• Second City Thoughts?

  • Second City Thoughts?

Lenten Meditation Week 4 - Cynthia VanderArk

When I first became a Christian, I was puzzled by how to repent. I would lay in bed at night praying and sincerely not seeing sin I had committed that day or even that week. Biblically and intuitively, I knew sight was needed and I knew I couldn’t repent or fully enjoy my newfound relationship with Jesus if I didn’t know my sin (Matt 4:17). When I came upon Psalm 139 in a bible study, these words leapt off the page and I copied them and put them on every refrigerator and in every room:
 Search me, O God, and know my heart!
Try me and know my thoughts![
 And see if there be any grievous way in me,
and lead me in the way everlasting!

This was my daily prayer for years and boy did God show me my grievous ways, but mostly through deaths and resurrections. He still does.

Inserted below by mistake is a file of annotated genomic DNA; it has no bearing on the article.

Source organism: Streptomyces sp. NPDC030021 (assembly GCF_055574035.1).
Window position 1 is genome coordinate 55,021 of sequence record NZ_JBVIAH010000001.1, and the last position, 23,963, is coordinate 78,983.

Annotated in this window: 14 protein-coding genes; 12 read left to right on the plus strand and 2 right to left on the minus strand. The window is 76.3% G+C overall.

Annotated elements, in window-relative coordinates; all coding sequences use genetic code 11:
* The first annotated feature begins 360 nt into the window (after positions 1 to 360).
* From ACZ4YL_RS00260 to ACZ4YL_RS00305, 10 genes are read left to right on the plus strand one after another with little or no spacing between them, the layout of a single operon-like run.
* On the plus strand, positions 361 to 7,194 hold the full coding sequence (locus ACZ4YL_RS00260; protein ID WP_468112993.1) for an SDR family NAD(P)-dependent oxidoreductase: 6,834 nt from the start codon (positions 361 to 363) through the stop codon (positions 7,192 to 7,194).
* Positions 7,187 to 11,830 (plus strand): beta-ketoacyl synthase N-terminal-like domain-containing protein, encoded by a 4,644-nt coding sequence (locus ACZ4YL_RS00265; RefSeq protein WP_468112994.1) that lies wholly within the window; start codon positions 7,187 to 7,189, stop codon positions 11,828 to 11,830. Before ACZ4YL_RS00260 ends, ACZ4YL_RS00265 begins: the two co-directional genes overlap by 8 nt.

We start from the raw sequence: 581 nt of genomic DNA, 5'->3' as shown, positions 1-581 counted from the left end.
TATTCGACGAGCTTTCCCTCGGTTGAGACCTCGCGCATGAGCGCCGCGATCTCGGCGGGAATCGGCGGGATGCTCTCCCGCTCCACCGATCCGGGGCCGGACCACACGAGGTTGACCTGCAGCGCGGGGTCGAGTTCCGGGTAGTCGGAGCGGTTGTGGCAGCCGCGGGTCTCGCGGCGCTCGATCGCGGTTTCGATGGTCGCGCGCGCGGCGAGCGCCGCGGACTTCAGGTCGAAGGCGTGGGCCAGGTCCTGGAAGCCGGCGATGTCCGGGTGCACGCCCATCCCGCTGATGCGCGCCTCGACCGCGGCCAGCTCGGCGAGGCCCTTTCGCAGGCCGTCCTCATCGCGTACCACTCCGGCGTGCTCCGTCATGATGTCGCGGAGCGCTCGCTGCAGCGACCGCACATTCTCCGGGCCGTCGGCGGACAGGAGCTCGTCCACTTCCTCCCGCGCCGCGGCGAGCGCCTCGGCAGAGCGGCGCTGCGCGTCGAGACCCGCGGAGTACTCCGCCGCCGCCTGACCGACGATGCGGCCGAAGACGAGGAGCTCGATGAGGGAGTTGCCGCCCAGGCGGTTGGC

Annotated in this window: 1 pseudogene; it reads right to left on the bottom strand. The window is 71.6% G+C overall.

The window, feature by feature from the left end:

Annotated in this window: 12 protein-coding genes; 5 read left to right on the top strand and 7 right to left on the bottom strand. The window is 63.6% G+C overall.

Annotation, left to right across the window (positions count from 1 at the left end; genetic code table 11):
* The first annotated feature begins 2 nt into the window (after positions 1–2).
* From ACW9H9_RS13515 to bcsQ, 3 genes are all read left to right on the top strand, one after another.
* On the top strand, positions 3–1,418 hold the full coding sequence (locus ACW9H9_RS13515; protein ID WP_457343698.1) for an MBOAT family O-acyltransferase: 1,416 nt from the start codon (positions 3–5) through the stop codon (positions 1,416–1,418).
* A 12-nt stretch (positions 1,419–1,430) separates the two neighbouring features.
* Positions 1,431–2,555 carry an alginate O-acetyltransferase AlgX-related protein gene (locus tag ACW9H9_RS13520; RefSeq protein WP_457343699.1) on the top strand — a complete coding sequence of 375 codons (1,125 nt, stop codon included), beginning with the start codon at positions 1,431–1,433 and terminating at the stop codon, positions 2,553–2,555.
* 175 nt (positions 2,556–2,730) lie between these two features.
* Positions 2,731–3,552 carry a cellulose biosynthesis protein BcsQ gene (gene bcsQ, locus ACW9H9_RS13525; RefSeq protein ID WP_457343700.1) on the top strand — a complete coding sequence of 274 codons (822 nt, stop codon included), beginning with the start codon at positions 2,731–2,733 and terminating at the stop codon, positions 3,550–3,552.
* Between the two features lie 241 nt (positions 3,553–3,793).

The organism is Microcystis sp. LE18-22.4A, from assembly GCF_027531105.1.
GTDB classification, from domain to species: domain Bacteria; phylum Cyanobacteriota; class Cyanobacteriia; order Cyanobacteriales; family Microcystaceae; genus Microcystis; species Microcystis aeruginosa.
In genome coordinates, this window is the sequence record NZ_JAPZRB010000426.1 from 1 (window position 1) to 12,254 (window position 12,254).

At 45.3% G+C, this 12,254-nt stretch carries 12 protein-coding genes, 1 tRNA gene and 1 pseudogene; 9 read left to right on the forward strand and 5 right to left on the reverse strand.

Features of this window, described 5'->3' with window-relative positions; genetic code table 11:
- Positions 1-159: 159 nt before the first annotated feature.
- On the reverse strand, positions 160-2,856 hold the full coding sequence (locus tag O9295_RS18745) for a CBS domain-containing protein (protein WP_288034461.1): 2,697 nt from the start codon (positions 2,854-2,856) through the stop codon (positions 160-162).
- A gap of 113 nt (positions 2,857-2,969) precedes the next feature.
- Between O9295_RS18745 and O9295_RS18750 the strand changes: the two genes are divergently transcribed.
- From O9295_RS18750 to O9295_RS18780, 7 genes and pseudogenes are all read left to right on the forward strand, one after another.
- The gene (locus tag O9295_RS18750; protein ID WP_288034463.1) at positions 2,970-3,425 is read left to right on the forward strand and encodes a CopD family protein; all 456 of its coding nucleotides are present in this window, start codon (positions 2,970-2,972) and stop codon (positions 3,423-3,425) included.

In his book, The Ethics of Beauty, Timothy Pattisas states that in orthodoxy, death needs to be experienced before sin can be understood. He states we have to experience death to even know what our sin is and what we have been worshipping. Death is something most of us don’t like to explore or think about or dwell in. It’s painful. But Patissas says unless we ponder, invite, welcome and partake in Christ’s death with him, we don’t experience His freedom. We like to skip over Friday of Easter Weekend which was and is horrific: The torture, the loneliness, the death on the cross and the darkness that followed are painful and uncomfortable. And the silence of Saturday is an even worse experience for most of us: the not knowing, the loss, the waiting, the sadness without hope, the despair, the questioning: Was I a fool to believe in this Jesus? To follow and trust him? We’re uncomfortable sitting in the not-knowing and with a story whose end we cannot see. We miss so much by not sharing in the whole cross experience with Jesus and jumping too quickly to the resurrection, solutions, joy. I am convinced that unless we are trusting enough to invite and participate in death, we won’t experience deep joy and resurrection forgiveness to it’s fullest.